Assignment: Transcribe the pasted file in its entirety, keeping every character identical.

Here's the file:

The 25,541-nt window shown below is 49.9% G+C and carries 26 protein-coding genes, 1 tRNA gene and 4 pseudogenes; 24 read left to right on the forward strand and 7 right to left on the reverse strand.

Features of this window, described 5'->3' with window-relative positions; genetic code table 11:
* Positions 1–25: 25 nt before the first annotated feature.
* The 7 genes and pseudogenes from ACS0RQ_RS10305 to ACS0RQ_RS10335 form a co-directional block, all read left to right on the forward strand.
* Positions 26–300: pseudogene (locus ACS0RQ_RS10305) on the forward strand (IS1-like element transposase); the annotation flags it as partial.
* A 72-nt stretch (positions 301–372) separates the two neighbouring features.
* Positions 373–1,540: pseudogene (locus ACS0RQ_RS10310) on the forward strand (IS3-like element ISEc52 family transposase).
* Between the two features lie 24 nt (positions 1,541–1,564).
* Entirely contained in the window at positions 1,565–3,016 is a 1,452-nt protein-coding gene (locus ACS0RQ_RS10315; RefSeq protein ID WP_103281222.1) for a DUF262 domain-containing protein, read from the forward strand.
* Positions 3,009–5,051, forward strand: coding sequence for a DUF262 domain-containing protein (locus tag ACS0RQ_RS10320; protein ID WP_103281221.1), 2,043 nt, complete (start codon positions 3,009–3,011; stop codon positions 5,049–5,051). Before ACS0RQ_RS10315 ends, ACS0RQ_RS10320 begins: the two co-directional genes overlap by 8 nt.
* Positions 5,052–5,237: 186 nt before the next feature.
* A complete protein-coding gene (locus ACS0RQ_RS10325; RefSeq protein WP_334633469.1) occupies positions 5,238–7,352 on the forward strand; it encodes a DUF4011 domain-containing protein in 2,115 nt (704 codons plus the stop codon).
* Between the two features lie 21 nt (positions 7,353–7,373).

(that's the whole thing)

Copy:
The 25,541-nt window shown below is 49.9% G+C and carries 26 protein-coding genes, 1 tRNA gene and 4 pseudogenes; 24 read left to right on the forward strand and 7 right to left on the reverse strand.

Features of this window, described 5'->3' with window-relative positions; genetic code table 11:
* Positions 1–25: 25 nt before the first annotated feature.
* The 7 genes and pseudogenes from ACS0RQ_RS10305 to ACS0RQ_RS10335 form a co-directional block, all read left to right on the forward strand.
* Positions 26–300: pseudogene (locus ACS0RQ_RS10305) on the forward strand (IS1-like element transposase); the annotation flags it as partial.
* A 72-nt stretch (positions 301–372) separates the two neighbouring features.
* Positions 373–1,540: pseudogene (locus ACS0RQ_RS10310) on the forward strand (IS3-like element ISEc52 family transposase).
* Between the two features lie 24 nt (positions 1,541–1,564).
* Entirely contained in the window at positions 1,565–3,016 is a 1,452-nt protein-coding gene (locus ACS0RQ_RS10315; RefSeq protein ID WP_103281222.1) for a DUF262 domain-containing protein, read from the forward strand.
* Positions 3,009–5,051, forward strand: coding sequence for a DUF262 domain-containing protein (locus tag ACS0RQ_RS10320; protein ID WP_103281221.1), 2,043 nt, complete (start codon positions 3,009–3,011; stop codon positions 5,049–5,051). Before ACS0RQ_RS10315 ends, ACS0RQ_RS10320 begins: the two co-directional genes overlap by 8 nt.
* Positions 5,052–5,237: 186 nt before the next feature.
* A complete protein-coding gene (locus ACS0RQ_RS10325; RefSeq protein WP_334633469.1) occupies positions 5,238–7,352 on the forward strand; it encodes a DUF4011 domain-containing protein in 2,115 nt (704 codons plus the stop codon).
* Between the two features lie 21 nt (positions 7,353–7,373).